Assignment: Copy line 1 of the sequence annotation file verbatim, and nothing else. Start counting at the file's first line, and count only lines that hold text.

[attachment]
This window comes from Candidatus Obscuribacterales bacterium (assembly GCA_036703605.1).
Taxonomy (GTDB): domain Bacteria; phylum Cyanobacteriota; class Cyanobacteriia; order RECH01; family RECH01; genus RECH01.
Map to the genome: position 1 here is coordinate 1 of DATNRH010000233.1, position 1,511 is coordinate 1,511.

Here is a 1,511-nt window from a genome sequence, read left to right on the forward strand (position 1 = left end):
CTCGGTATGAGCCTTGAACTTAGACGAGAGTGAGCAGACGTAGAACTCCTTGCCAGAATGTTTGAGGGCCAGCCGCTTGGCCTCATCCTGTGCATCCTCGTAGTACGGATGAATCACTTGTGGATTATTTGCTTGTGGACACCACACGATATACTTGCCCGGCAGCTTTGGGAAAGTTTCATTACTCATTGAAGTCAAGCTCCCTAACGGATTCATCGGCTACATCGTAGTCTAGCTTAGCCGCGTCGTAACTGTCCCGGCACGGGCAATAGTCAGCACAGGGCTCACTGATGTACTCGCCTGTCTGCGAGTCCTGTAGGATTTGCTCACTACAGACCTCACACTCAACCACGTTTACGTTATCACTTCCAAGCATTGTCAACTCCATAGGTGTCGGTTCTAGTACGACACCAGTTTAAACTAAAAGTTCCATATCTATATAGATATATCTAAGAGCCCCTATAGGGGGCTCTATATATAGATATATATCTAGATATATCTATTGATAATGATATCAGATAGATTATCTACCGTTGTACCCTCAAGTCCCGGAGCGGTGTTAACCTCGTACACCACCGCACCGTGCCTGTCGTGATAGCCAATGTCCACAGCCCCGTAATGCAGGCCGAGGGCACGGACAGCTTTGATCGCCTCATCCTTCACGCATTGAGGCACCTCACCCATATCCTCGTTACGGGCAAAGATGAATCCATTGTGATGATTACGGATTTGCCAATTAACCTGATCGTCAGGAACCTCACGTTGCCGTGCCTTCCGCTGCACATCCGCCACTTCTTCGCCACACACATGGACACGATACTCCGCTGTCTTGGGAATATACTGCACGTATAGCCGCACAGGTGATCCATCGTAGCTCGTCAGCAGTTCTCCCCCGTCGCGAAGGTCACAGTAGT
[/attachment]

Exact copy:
This window comes from Candidatus Obscuribacterales bacterium (assembly GCA_036703605.1).